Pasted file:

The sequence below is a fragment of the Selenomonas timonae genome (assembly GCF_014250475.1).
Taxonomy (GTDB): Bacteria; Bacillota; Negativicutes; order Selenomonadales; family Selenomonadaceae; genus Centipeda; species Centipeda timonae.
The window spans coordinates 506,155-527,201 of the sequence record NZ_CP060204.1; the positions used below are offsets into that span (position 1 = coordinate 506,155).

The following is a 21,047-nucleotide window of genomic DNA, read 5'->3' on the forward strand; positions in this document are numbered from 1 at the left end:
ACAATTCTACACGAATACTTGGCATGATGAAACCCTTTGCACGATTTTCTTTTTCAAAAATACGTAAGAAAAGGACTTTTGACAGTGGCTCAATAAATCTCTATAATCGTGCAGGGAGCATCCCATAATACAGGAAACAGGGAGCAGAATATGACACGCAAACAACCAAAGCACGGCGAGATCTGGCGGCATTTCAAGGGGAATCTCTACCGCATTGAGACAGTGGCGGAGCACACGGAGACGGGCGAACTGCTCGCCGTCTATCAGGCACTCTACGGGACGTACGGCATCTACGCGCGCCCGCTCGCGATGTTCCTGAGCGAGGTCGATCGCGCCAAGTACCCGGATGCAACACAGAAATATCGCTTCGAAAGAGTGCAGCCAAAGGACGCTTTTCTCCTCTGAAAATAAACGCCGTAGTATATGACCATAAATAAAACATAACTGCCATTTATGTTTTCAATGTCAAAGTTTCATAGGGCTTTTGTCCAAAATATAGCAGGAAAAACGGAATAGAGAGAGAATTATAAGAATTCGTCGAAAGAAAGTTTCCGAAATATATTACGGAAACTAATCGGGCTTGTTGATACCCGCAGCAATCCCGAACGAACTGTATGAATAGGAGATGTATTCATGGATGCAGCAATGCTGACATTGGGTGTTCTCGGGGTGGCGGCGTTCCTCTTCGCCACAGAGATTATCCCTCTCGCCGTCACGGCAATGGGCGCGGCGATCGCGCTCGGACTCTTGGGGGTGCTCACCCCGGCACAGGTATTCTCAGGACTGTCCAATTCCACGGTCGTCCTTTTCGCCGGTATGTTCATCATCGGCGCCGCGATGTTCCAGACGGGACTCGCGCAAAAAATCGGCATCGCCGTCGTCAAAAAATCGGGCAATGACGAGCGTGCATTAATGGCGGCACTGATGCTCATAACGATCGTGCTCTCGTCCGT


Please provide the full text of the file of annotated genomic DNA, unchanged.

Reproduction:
The sequence below is a fragment of the Selenomonas timonae genome (assembly GCF_014250475.1).
Taxonomy (GTDB): Bacteria; Bacillota; Negativicutes; order Selenomonadales; family Selenomonadaceae; genus Centipeda; species Centipeda timonae.
The window spans coordinates 506,155-527,201 of the sequence record NZ_CP060204.1; the positions used below are offsets into that span (position 1 = coordinate 506,155).

The following is a 21,047-nucleotide window of genomic DNA, read 5'->3' on the forward strand; positions in this document are numbered from 1 at the left end:
ACAATTCTACACGAATACTTGGCATGATGAAACCCTTTGCACGATTTTCTTTTTCAAAAATACGTAAGAAAAGGACTTTTGACAGTGGCTCAATAAATCTCTATAATCGTGCAGGGAGCATCCCATAATACAGGAAACAGGGAGCAGAATATGACACGCAAACAACCAAAGCACGGCGAGATCTGGCGGCATTTCAAGGGGAATCTCTACCGCATTGAGACAGTGGCGGAGCACACGGAGACGGGCGAACTGCTCGCCGTCTATCAGGCACTCTACGGGACGTACGGCATCTACGCGCGCCCGCTCGCGATGTTCCTGAGCGAGGTCGATCGCGCCAAGTACCCGGATGCAACACAGAAATATCGCTTCGAAAGAGTGCAGCCAAAGGACGCTTTTCTCCTCTGAAAATAAACGCCGTAGTATATGACCATAAATAAAACATAACTGCCATTTATGTTTTCAATGTCAAAGTTTCATAGGGCTTTTGTCCAAAATATAGCAGGAAAAACGGAATAGAGAGAGAATTATAAGAATTCGTCGAAAGAAAGTTTCCGAAATATATTACGGAAACTAATCGGGCTTGTTGATACCCGCAGCAATCCCGAACGAACTGTATGAATAGGAGATGTATTCATGGATGCAGCAATGCTGACATTGGGTGTTCTCGGGGTGGCGGCGTTCCTCTTCGCCACAGAGATTATCCCTCTCGCCGTCACGGCAATGGGCGCGGCGATCGCGCTCGGACTCTTGGGGGTGCTCACCCCGGCACAGGTATTCTCAGGACTGTCCAATTCCACGGTCGTCCTTTTCGCCGGTATGTTCATCATCGGCGCCGCGATGTTCCAGACGGGACTCGCGCAAAAAATCGGCATCGCCGTCGTCAAAAAATCGGGCAATGACGAGCGTGCATTAATGGCGGCACTGATGCTCATAACGATCGTGCTCTCGTCCGT